Courtesy of Normblog : The Brain in a Vat conundrum. Anyone who's studied Philosophy will get a chuckle out of the numerous "in-jokes", most of which are explained for the Layperson. Worth a read even for the Philosophically Challenged.
The History of the article is also worth a read in its own right.
While searching for a suitable illustration, I happened to come across a Symposium on the Neuro-Ethics of Brain Damage, which although a bit dry in parts, I have a particular interest in. I suffered some neurological damage due to E-II viral Encephalo-Meningitis in my early 20's. (You could tell, right?). But apart from some lingering Aphasia, and a bit of numbness in the extremities, I've got back over 90% of what I'd lost, and most of that within 10 years of the injury. On the other hand, I gained a greatly increased ability to pick up new languages, an ability that had atrophied almost completely before I'd reached my mid-teens (as my school marks in Latin and German can attest to).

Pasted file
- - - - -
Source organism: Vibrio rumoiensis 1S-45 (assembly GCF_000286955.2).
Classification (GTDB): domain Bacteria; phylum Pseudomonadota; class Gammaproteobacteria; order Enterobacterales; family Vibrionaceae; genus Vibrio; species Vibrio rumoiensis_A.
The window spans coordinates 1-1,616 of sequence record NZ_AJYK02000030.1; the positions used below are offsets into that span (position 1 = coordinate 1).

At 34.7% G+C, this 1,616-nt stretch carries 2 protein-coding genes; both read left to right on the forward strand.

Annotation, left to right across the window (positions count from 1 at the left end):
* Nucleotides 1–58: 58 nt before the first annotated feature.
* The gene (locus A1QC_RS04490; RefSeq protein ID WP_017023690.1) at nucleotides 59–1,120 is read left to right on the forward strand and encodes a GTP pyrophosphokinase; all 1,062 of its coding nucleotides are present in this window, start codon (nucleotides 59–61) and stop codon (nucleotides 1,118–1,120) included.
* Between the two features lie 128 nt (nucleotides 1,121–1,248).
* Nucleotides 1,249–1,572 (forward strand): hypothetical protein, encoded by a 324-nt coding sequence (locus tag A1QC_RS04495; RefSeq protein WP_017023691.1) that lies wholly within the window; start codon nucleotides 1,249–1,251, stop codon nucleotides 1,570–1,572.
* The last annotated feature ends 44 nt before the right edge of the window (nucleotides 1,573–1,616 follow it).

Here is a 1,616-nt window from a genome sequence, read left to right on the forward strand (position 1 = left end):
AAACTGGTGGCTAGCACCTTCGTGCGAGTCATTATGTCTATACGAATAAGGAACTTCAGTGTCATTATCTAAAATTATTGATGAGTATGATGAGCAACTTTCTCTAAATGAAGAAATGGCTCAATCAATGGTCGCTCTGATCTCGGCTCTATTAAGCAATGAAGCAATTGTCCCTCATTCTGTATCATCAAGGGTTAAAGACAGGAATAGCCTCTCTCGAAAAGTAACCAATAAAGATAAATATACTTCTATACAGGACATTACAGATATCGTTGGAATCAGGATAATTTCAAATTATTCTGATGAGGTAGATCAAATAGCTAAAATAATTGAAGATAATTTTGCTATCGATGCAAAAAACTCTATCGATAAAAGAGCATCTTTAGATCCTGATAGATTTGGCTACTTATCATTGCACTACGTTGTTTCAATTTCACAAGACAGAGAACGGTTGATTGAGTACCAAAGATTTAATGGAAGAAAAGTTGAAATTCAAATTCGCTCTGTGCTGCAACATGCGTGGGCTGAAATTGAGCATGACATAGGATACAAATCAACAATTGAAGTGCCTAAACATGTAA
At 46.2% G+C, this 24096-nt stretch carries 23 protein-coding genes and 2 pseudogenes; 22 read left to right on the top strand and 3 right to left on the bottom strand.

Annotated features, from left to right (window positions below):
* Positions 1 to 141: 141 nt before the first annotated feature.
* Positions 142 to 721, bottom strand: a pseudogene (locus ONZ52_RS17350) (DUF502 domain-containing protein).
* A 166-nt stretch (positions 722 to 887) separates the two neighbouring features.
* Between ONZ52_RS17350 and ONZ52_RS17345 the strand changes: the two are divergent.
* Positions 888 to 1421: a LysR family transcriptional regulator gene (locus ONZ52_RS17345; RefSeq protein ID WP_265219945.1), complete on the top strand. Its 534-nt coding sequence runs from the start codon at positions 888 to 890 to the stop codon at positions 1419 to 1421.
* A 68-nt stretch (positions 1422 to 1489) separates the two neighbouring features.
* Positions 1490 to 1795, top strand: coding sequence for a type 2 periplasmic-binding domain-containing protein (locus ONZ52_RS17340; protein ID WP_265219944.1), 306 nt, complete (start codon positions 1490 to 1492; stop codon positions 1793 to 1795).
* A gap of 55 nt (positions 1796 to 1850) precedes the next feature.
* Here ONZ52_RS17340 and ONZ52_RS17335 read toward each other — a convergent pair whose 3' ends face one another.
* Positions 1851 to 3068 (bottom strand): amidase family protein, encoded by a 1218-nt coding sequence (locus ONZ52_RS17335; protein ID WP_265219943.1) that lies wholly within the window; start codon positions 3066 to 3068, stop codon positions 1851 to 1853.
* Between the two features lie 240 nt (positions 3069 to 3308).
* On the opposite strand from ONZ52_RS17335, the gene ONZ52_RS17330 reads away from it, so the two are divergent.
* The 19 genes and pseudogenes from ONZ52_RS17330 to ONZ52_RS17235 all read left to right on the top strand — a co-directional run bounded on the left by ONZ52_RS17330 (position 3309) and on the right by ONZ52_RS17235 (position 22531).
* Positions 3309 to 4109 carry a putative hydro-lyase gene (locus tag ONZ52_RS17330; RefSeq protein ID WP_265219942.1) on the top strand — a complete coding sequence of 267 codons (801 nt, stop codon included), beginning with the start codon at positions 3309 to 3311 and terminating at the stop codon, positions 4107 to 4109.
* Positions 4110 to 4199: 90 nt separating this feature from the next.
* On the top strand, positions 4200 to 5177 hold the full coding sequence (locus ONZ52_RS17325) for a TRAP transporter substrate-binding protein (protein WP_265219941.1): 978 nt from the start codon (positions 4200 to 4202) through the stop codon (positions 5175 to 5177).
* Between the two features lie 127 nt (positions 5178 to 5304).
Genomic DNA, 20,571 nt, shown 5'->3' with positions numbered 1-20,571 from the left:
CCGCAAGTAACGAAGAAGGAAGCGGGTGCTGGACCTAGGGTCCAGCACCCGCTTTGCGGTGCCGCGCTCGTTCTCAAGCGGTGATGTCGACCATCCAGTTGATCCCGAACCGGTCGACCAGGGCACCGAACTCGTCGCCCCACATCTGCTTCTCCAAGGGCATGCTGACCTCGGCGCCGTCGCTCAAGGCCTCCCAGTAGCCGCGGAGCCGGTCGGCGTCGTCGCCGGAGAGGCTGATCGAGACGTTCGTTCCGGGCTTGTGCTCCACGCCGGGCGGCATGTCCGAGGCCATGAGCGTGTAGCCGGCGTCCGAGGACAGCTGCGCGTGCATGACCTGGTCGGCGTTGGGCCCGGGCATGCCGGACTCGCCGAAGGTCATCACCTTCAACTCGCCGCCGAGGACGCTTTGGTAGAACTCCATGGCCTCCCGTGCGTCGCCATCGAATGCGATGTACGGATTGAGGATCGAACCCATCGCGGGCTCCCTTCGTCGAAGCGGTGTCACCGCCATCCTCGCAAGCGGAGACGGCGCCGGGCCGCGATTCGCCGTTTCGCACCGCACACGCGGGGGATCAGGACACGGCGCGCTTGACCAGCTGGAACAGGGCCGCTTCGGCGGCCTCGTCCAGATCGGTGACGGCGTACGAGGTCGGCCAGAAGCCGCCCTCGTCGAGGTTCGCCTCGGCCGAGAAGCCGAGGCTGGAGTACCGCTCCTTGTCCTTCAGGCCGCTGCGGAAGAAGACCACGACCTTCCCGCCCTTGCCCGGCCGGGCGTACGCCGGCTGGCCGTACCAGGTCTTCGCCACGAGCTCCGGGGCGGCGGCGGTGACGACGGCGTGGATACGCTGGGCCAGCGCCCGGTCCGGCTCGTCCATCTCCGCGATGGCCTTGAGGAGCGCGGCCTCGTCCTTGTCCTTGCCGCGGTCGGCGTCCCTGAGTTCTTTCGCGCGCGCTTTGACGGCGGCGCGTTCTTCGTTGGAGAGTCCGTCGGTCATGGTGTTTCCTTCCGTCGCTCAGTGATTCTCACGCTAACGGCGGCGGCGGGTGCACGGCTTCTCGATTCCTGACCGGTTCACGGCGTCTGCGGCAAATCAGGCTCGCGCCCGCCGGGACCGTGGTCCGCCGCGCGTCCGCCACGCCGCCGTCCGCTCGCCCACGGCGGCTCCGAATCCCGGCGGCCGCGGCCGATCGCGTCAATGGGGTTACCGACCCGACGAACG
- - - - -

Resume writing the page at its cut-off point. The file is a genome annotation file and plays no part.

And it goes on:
I found the section on Neuro-Prosthetics... very disappointing. The last article in Session 3 was all about the problems poised by damage to the Hippocampus. Yet there was nothing about developments that will make the problems moot in the near future. <sarcasm>It's almost as if Computer Scientists, Psychologists, Neuro-Anatomists and Ethicists aren't talking to one another. </sarcasm>
Not exactly surprising. But as I've blogged before, computational developments (at least) are rapid in this area, even if Psychology is still mostly guesswork. We need to start considering this stuff from an ethical viewpoint, and do it PDQ.
Finally, sthe graphic comes from Brainjar.Com, an interesting site containing experiments in advanced HTML. An avowed "learning resource" rather than a "cut'n'paste" site, useful for anyone wanting to know about Document Object Models (DOM) etc. Worth a look for the expert, and even more so for those wanting to become experts.